Doug Robinson: Boys basketball team holds ball for the entire fourth quarter to send a message
Something strange and possibly unprecedented occurred in a recent high school basketball game between the South Sevier Rams and the Wasatch Academy Tigers. At the outset of the fourth quarter, the visiting Rams decided to employ a new strategy:
They did nothing.
They held the ball.
For virtually the entire fourth quarter.
They placed players in each corner of the half court and another player at midcourt and stood there watching the minutes drain off the clock. They didn’t dribble, they didn’t pass, they didn’t attack the basket. They just stood there while Wasatch’s defense remained packed in a zone around the basket. Some fans left the game or yelled, “Play ball!” Some players carried on a conversation with opposing players, waiting for the game to end.
Oh, there’s one other detail: The Rams — the team that was stalling — trailed by 17 points.
They finally made a couple of passes and attacked the basket — with 15 seconds left in the game. Final score: Wasatch Academy 52, South Sevier 35.
We’ve heard of stalling by a team with a lead — but who does that when they’re losing? By 17.
“I’ve been doing this a long time and I’ve never seen anything like that,” says Wasatch Academy coach Geno Morgan, who considered coming out of the zone and attacking the Rams’ four-corners stall — but why would he do that when his team has a 17-point lead?
What was going on? “I’ve heard they were trying to make a point to the state about us,” says Morgan.
It turns out that was exactly what was happening. The small-town schools that comprise 2A competition are exasperated with the emergence of Wasatch Academy, a 139-year-old private boarding school in Mount Pleasant that is beating Utah teams by an average score of 78-42. A cinch to defend their state championship, the Tigers are 19-1, their lone loss being a one-point decision to a team from Florida. The Tigers are so good that they have trouble filling out their schedule with Utah teams because, given the option, no one wants to play them; nine of their games have been against out-of-state schools.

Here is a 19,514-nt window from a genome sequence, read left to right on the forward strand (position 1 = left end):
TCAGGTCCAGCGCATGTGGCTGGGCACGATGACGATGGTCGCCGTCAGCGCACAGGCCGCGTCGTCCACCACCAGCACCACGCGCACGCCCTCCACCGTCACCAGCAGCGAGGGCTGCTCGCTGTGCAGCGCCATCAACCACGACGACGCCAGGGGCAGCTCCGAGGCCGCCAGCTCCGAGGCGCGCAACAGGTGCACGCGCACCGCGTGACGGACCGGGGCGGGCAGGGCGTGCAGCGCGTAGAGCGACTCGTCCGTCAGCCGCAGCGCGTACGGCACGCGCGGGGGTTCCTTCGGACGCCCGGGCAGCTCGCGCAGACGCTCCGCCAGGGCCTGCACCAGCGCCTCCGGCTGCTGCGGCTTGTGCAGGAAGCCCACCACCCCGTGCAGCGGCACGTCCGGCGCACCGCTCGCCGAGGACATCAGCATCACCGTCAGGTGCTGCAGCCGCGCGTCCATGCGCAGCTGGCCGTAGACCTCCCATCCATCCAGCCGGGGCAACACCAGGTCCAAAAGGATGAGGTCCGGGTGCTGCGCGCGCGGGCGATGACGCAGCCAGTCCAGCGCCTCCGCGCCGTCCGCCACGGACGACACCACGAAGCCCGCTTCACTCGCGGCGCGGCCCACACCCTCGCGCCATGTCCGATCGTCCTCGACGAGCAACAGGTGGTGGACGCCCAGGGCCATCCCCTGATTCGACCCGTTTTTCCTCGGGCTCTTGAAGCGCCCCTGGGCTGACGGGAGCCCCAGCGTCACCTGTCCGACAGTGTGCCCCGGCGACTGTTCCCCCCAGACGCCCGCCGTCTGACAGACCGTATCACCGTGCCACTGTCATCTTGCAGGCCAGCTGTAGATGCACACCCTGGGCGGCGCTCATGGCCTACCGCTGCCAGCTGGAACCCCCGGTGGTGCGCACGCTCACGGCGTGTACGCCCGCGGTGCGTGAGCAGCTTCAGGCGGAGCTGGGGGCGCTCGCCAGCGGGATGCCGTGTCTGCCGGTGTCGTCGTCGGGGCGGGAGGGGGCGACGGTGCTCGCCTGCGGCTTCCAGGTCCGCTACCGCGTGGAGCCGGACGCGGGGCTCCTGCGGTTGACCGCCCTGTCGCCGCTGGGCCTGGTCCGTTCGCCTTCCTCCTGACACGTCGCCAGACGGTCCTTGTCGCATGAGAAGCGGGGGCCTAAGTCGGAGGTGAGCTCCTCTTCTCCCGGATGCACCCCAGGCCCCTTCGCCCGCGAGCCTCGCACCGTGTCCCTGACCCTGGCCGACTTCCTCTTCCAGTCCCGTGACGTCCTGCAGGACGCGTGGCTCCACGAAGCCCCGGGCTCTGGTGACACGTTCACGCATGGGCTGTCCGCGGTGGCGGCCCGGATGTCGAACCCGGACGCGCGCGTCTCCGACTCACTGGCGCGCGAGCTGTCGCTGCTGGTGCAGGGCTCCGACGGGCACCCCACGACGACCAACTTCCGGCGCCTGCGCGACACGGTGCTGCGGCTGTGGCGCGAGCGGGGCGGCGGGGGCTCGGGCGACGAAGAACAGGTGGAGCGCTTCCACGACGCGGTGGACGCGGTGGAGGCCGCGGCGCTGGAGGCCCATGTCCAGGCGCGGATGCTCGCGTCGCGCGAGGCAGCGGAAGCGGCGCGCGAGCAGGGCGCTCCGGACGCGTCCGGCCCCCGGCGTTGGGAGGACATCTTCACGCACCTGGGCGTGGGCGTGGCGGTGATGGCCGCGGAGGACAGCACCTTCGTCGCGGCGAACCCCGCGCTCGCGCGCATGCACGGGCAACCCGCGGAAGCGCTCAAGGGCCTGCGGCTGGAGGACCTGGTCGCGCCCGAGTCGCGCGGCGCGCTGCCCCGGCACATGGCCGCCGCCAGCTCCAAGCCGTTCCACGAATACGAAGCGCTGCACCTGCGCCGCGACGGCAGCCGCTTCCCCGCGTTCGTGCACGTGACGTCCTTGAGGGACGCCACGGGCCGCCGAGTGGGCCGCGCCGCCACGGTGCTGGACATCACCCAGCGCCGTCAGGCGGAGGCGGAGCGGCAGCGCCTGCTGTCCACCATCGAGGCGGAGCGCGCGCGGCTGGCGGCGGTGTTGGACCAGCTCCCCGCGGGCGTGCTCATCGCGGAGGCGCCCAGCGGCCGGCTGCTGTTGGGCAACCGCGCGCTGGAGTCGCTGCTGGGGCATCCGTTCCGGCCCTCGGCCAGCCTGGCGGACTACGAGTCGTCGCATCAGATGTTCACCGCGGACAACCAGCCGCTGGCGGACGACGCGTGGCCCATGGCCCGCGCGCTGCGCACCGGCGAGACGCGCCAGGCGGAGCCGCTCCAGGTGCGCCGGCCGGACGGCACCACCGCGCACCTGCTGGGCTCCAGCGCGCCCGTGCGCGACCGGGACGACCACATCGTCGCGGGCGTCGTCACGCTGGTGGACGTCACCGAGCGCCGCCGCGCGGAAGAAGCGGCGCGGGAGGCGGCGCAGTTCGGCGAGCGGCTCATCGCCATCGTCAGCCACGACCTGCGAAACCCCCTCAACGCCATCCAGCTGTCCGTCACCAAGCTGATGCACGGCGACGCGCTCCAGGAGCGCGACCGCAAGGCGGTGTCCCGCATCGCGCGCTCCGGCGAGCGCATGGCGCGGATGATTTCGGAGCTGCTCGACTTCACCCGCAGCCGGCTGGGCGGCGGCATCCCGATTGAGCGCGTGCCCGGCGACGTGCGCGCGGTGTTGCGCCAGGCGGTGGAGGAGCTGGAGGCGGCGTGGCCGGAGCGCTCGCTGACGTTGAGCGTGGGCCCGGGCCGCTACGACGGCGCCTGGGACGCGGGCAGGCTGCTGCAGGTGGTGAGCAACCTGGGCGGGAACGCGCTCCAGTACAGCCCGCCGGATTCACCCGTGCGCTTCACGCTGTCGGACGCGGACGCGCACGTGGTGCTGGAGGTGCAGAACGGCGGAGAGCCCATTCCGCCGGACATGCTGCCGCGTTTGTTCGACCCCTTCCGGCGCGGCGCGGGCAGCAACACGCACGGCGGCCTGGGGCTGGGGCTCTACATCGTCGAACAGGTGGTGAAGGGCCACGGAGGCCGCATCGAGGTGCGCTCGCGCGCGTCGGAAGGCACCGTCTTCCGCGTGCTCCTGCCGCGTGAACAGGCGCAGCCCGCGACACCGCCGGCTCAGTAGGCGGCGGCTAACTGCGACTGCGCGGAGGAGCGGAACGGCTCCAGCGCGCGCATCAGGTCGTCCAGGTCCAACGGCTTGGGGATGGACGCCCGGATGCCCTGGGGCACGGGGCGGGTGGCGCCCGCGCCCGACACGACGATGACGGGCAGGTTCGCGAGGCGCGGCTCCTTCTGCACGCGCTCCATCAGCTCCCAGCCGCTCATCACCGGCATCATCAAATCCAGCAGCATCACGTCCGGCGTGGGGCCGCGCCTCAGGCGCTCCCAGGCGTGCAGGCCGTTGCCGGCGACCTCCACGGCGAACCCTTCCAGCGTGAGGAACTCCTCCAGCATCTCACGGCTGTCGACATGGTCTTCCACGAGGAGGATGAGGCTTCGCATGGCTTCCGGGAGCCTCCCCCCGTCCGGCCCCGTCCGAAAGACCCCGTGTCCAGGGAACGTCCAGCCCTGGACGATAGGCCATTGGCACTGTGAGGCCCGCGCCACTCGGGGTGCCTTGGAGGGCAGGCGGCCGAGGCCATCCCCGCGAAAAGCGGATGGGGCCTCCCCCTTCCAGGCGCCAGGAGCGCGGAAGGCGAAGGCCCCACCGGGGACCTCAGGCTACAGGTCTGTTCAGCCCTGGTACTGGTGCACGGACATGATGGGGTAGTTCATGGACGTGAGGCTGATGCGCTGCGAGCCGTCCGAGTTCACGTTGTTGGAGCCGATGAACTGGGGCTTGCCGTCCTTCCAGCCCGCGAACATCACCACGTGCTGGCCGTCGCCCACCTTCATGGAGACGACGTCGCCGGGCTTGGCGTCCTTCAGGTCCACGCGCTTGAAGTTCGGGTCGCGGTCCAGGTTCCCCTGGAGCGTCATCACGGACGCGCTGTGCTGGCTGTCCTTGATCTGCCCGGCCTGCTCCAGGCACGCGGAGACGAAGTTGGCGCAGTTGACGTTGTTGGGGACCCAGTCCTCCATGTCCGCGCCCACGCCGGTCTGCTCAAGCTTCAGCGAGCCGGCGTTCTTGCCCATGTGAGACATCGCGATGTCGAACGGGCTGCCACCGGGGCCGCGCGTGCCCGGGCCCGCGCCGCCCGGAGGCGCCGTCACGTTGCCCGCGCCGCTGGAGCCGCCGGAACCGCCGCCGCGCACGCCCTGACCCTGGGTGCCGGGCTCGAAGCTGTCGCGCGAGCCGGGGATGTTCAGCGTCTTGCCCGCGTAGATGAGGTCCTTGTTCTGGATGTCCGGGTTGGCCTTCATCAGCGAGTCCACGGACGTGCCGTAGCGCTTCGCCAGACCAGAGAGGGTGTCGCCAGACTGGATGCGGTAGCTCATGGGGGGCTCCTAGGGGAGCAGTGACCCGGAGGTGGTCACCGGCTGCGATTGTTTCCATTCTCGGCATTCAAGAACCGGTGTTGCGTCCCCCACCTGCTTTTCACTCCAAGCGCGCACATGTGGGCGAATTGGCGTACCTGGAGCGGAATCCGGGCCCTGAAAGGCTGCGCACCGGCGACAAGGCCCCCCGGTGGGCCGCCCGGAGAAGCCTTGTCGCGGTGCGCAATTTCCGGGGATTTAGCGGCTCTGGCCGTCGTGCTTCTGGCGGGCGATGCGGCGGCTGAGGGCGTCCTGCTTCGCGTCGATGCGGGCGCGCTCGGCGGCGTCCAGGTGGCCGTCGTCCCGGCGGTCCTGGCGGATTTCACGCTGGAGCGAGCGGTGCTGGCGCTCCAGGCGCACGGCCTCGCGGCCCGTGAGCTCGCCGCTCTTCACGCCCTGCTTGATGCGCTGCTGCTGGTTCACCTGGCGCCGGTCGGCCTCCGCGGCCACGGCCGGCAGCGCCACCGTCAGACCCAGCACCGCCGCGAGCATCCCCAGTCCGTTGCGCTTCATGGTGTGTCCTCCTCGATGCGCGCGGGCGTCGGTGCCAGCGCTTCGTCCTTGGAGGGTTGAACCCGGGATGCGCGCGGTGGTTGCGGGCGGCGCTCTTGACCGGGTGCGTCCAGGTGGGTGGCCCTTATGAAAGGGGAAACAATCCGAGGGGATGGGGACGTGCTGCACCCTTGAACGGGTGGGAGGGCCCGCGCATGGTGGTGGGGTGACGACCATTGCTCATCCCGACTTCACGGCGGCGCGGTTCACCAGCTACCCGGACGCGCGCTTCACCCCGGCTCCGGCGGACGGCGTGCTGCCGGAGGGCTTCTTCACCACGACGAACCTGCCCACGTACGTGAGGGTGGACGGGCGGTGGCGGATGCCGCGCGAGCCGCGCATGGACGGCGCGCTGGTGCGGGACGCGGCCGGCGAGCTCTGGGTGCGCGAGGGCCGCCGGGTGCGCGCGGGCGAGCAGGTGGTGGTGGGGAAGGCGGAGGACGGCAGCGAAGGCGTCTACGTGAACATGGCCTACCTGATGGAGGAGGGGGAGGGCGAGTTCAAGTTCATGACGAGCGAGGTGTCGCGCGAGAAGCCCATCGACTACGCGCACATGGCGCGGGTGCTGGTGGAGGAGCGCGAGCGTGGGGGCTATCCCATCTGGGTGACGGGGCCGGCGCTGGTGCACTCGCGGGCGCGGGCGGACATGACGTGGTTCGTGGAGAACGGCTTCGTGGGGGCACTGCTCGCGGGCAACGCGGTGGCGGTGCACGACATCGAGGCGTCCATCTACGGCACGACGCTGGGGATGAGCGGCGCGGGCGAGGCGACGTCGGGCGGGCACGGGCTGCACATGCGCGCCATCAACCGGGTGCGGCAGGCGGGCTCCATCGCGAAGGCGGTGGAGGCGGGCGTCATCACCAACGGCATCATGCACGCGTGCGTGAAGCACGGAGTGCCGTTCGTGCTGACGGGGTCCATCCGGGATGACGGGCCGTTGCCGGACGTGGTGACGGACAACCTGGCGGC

After watching his team lose to Wasatch Academy 48-23 eight days earlier, Rams coach Rhett Parsons set several team goals for last week’s rematch — fewer than 18 turnovers, hold the Tigers to fewer than 60 points, outrebound Wasatch, score more points than they did in the first game. Winning wasn’t even mentioned. After trailing by only 10 points at halftime, the Rams fell behind by 17 in the third quarter, so Parsons told his players to sit on the ball the rest of the game.
“I didn’t think they’d sit back in a zone and let the clock run out, which was fine with me,” says Parsons. “We’d met our goals as a team; I don’t see any sense in losing by 40 points, which is what they are winning by.”
As Parsons talked, it became clear there was more to the weird strategy than that. “We were trying to make a statement to everyone,” he says. “They’ve made a mockery of 2A, small-town basketball. We’ve got these kids who have dreamed of playing for a state championship with their classmates since they were playing on the playground in elementary school. Now we have this team that is just dominating things.”
It’s not that the Tigers are dominating that irritates rivals; it’s how they are dominating. Traditionally, 2A (and 1A) competition consists of schools in small towns whose rosters are filled with players who live in their boundaries. This is dictated by the vast distances between schools, if nothing else. Now along comes Wasatch Academy, an expensive private boarding school with players from Canada, Nigeria, France, Illinois and Utah.
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